In this context, we previously performed gene expression analysis comparing gene expression profile in adipocytes co-cultured with macrophages with or without LPS stimulation by microarray technique, and found that LPS markedly up-regulated ICAM-1 gene expression in adipocytes [9]. In that study, ICAM-1 gene expression was 20.9 times higher at 4 h after LPS stimulation, 5.6 times higher at 8 h, 1.5 times higher at 12 h, respectively, and returned to basal level at 24 h (0.3 fold expression of that at 0 h) [9]. Our current real-time PCR analysis well confirmed the results of previously performed microarray analysis. Since s-ICAM-1 concentration was higher in smokers than in non-smokers in both obese and non-obese groups, one can claim that the major source of s-ICAM-1 could be non-adipose tissues such as endothelium. This speculation might be reasonable, as endothelium is directly exposed to circulating nicotine. Nevertheless, s-ICAM-1 concentration was higher in obese smokers than in non-obese smokers. Thus, we speculate that adipose tissue-derived s-ICAM-1 exhibit additive effects on circulating s-ICAM-1 originally released from non-adipose tissue, both of which further up-regulates cardiovascular risk in smokers. In obese smokers, WBC counts and s-ICAM-1 concentration were higher than non-smokers, while leptin concentration was significantly lower in obese smokers. These observations led us to investigate the effects of inflammation and nicotine on leptin gene expression in a similar way. The results indicated that adipocyte expression of leptin gene was markedly suppressed in the presence of macrophages than adipocyte single culture alone, and both LPS and nicotine further suppressed leptin gene expression. The suppressive effect of nicotine on leptin gene expression appeared to be mediated by macrophages, as there observed no direct suppressive effect of nicotine on adipocyte single culture. In fact, it has been documented that macrophages express nicotine receptor on the cell surface [14]. Based on these in vivo and in vitro observations, we speculate that adipocyte production of leptin is inhibited only in obese smokers but not in normal weight smokers and in non-smokers. Of course it is still possible that the suppressive effect of nicotine on leptin expression may not be fully due to direct effects of nicotine. We think 100 μM of nicotine is very high as compared with reported serum nicotine concentration in smokers, which is around at 10 μM [15]. However, although not statistically significant, we observed a trend that 1 μM of nicotine also suppressed leptin gene expression in co-culture model. Since co-culture itself without nicotine stimulation markedly suppressed leptin gene expression and WBC counts are higher in obese smokers than in non-smokers, we speculate some of the suppressive effects may be mediated by inflammation in obese smokers. In fact, it was previously shown that TNF-α inhibited leptin secretion from adipocytes [16]. Additionally, it is still possible that observed suppressive effects may be mediated by catecholamines as previously demonstrated [4]. Furthermore, the degree of smoking may also greatly influence the results. Further study is necessary to subdivide the subjects according to the degree of smoking as well as duration.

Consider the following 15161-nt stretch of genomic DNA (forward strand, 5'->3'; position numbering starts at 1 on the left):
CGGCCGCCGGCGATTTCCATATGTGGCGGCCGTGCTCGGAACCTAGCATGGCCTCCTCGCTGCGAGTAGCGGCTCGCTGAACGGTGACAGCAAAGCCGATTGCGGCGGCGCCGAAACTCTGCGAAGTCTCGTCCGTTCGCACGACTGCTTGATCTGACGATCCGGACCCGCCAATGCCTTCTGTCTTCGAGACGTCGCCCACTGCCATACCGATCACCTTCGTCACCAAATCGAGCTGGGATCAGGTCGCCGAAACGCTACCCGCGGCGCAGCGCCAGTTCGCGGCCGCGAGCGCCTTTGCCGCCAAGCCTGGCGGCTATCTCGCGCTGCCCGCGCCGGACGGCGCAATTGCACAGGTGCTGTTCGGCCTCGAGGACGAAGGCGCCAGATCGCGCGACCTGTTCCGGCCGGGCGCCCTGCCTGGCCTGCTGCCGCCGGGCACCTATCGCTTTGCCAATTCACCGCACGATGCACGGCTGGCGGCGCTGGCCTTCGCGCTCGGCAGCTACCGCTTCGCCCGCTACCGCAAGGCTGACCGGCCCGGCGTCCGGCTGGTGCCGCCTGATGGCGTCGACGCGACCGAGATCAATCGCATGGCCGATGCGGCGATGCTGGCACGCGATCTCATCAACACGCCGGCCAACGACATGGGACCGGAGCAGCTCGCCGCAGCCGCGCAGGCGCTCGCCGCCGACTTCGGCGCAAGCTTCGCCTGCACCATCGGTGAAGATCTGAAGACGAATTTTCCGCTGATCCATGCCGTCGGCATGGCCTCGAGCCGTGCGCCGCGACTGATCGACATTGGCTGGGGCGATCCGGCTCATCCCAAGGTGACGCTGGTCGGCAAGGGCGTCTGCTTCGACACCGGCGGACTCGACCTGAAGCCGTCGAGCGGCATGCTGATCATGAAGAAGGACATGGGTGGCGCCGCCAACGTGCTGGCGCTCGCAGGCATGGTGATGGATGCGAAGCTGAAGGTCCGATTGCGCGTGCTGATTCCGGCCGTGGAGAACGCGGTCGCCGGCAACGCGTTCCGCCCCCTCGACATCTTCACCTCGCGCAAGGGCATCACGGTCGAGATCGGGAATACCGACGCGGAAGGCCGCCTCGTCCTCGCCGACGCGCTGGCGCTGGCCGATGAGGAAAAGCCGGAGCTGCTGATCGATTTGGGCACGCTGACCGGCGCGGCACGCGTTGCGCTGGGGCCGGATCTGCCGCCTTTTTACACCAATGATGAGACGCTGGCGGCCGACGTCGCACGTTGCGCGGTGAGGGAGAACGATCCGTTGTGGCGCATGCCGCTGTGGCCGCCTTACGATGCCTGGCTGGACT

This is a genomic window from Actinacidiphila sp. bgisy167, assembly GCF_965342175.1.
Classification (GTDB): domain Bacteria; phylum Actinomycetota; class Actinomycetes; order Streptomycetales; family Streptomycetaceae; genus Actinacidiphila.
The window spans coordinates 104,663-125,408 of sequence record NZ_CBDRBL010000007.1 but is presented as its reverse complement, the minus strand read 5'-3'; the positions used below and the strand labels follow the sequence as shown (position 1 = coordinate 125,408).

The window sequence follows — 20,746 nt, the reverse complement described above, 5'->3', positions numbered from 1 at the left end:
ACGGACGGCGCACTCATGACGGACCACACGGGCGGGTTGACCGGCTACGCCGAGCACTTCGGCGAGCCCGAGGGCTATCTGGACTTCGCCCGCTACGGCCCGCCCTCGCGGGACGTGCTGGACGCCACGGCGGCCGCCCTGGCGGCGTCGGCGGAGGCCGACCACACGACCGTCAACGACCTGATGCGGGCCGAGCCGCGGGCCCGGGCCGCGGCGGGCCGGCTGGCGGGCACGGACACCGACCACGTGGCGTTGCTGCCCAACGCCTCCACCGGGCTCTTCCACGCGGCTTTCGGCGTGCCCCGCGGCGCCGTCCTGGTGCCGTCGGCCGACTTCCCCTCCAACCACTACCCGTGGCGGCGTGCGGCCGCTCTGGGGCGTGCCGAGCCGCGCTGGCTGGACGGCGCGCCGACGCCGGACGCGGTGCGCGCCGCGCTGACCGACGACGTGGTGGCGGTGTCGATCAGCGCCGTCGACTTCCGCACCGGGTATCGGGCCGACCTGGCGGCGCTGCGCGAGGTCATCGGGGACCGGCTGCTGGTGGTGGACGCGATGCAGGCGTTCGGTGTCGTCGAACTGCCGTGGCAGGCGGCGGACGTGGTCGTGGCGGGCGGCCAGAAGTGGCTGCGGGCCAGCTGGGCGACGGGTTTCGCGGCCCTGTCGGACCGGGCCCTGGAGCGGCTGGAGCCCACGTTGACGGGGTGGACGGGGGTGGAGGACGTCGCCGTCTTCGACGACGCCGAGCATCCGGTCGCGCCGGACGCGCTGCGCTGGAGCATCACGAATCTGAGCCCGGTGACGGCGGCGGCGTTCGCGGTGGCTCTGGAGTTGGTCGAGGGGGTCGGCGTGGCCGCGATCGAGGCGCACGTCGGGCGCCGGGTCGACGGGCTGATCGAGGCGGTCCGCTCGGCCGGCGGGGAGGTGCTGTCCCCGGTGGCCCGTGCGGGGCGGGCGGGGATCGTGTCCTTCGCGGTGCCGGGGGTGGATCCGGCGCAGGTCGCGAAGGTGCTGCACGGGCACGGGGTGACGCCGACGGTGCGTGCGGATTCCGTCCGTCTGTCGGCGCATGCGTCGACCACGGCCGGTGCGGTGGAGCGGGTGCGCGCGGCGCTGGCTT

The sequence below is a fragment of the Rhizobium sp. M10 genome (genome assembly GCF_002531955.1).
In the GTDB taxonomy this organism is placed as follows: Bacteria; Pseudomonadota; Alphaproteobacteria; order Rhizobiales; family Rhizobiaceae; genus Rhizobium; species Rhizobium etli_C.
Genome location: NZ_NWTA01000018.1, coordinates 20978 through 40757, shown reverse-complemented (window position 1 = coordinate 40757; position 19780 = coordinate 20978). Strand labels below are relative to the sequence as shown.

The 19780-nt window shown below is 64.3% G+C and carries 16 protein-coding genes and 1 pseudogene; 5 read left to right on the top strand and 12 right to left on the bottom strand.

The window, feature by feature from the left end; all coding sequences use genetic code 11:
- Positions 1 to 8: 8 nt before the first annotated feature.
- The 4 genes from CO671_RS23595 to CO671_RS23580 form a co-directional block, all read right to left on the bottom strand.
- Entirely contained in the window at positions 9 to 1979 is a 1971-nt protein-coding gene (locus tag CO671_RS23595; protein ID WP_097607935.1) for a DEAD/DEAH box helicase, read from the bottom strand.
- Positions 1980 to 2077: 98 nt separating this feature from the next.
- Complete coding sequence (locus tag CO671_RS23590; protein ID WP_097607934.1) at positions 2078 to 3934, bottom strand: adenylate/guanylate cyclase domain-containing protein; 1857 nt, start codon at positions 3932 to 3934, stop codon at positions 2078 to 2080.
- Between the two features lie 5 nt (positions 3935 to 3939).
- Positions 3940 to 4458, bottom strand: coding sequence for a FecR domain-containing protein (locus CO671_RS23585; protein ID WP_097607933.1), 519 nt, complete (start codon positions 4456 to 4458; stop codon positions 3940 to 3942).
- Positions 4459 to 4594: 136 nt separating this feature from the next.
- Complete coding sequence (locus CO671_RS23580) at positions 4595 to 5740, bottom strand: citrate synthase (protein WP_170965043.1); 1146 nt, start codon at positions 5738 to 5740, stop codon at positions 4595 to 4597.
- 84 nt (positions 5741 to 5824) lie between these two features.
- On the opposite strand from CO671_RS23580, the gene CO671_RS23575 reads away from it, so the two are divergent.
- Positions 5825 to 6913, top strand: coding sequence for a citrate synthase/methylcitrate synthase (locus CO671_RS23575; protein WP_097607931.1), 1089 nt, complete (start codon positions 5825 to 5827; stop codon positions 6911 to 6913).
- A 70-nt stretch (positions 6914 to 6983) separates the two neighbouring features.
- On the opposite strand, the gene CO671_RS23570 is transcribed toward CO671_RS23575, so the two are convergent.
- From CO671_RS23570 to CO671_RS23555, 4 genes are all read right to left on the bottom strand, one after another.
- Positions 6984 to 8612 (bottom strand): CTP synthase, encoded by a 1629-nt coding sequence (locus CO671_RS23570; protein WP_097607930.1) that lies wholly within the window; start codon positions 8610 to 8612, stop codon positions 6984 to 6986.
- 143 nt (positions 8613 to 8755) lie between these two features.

In this study, obese smokers exhibited lower leptin concentration as compared with non-smokers. Of course smokers may have different life style including intensity of exercise, food content, or sleep duration. Although we did not investigate sleep duration in our current study, the intensity of exercise, estimated by standard questionnaires, was not statistically significant between smokers and nonsmokers in obese or nonobese groups studied (data not shown). Higher leptin concentrations are related to the increased sympathetic nerve activity and hypertension in the obese subjects [17]. In fact, in this study, although we did not observe significant differences between smokers and non-smokers in non-obese group, both systolic and diastolic blood pressure were significantly lower in obese smokers with lower leptin levels as compared with obese non-smokers with higher leplin concentration.